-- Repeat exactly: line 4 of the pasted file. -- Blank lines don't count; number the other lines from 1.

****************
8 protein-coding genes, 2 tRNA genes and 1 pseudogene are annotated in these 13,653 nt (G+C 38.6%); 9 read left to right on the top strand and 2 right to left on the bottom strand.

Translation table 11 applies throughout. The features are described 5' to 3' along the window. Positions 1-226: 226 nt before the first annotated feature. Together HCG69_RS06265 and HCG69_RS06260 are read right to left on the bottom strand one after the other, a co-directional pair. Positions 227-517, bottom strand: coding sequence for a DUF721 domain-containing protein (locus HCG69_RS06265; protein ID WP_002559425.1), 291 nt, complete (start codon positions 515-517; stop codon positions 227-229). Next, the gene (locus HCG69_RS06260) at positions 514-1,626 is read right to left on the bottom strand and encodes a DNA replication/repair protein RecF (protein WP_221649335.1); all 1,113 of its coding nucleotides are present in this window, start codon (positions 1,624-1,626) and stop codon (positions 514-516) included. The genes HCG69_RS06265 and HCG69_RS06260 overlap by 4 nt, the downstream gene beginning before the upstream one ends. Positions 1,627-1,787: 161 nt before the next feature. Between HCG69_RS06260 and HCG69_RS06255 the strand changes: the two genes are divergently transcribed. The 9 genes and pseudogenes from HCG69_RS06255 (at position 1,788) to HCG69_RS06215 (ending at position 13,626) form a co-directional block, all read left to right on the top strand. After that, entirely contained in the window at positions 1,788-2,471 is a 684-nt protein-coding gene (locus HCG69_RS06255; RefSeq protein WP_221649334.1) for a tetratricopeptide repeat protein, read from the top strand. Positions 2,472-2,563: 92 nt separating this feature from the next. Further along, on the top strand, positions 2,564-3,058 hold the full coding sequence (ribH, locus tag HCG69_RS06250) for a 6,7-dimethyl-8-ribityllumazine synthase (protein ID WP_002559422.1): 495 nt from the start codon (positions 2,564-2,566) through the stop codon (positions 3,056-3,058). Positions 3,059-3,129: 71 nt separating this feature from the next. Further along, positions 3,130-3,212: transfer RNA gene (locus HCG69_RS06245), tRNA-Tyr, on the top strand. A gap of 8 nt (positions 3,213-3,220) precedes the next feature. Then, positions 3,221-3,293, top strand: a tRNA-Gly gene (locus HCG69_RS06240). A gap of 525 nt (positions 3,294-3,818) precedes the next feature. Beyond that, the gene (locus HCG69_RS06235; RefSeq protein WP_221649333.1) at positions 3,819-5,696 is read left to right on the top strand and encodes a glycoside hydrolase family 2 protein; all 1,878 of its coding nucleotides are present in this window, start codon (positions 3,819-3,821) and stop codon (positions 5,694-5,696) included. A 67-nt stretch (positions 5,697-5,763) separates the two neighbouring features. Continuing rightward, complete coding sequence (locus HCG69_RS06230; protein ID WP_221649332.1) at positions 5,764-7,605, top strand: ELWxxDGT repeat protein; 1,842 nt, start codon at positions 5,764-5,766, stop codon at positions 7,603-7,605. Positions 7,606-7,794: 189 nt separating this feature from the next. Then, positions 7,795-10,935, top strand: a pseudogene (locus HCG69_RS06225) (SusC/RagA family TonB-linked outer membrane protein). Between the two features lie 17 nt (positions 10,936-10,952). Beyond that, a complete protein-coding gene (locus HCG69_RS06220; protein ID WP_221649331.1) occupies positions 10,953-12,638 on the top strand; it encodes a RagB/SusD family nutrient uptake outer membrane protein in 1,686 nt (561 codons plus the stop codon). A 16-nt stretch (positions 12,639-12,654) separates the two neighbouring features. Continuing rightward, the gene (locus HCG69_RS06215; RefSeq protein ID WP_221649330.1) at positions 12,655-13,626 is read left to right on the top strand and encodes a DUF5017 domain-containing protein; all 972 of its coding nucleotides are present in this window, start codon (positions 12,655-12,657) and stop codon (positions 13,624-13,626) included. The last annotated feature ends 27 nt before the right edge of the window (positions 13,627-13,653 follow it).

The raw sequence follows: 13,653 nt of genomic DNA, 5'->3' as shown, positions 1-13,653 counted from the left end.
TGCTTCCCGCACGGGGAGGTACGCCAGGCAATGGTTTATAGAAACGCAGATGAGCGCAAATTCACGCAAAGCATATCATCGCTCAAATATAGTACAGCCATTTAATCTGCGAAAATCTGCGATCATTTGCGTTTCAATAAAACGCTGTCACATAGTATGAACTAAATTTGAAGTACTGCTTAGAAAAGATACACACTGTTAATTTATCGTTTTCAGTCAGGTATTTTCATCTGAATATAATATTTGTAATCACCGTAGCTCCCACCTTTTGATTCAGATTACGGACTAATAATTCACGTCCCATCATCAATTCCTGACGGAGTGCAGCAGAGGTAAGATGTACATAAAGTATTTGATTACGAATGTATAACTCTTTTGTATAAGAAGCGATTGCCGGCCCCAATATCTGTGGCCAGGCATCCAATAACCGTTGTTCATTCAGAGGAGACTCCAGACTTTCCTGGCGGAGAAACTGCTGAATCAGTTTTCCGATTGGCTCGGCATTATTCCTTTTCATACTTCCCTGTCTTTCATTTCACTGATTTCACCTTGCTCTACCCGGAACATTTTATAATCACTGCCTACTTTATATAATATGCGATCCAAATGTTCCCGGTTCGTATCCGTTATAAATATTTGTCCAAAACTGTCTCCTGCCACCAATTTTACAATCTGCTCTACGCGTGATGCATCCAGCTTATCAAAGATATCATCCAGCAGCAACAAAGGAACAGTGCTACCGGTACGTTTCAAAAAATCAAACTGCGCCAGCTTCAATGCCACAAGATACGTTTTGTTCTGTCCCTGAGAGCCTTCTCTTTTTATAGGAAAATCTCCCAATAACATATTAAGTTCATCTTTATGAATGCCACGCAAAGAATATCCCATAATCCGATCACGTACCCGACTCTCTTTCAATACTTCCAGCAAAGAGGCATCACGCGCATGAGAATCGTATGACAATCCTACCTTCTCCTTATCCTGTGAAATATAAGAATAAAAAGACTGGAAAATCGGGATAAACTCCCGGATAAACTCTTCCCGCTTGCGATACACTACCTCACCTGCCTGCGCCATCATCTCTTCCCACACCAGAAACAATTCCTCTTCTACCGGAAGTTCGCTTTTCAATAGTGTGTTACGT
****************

TGCTTCCCGCACGGGGAGGTACGCCAGGCAATGGTTTATAGAAACGCAGATGAGCGCAAATTCACGCAAAGCATATCATCGCTCAAATATAGTACAGCCATTTAATCTGCGAAAATCTGCGATCATTTGCGTTTCAATAAAACGCTGTCACATAGTATGAACTAAATTTGAAGTACTGCTTAGAAAAGATACACACTGTTAATTTATCGTTTTCAGTCAGGTATTTTCATCTGAATATAATATTTGTAATCACCGTAGCTCCCACCTTTTGATTCAGATTACGGACTAATAATTCACGTCCCATCATCAATTCCTGACGGAGTGCAGCAGAGGTAAGATGTACATAAAGTATTTGATTACGAATGTATAACTCTTTTGTATAAGAAGCGATTGCCGGCCCCAATATCTGTGGCCAGGCATCCAATAACCGTTGTTCATTCAGAGGAGACTCCAGACTTTCCTGGCGGAGAAACTGCTGAATCAGTTTTCCGATTGGCTCGGCATTATTCCTTTTCATACTTCCCTGTCTTTCATTTCACTGATTTCACCTTGCTCTACCCGGAACATTTTATAATCACTGCCTACTTTATATAATATGCGATCCAAATGTTCCCGGTTCGTATCCGTTATAAATATTTGTCCAAAACTGTCTCCTGCCACCAATTTTACAATCTGCTCTACGCGTGATGCATCCAGCTTATCAAAGATATCATCCAGCAGCAACAAAGGAACAGTGCTACCGGTACGTTTCAAAAAATCAAACTGCGCCAGCTTCAATGCCACAAGATACGTTTTGTTCTGTCCCTGAGAGCCTTCTCTTTTTATAGGAAAATCTCCCAATAACATATTAAGTTCATCTTTATGAATGCCACGCAAAGAATATCCCATAATCCGATCACGTACCCGACTCTCTTTCAATACTTCCAGCAAAGAGGCATCACGCGCATGAGAATCGTATGACAATCCTACCTTCTCCTTATCCTGTGAAATATAAGAATAAAAAGACTGGAAAATCGGGATAAACTCCCGGATAAACTCTTCCCGCTTGCGATACACTACCTCACCTGCCTGCGCCATCATCTCTTCCCACACCAGAAACAATTCCTCTTCTACCGGAAGTTCGCTTTTCAATAGTGTGTTACGT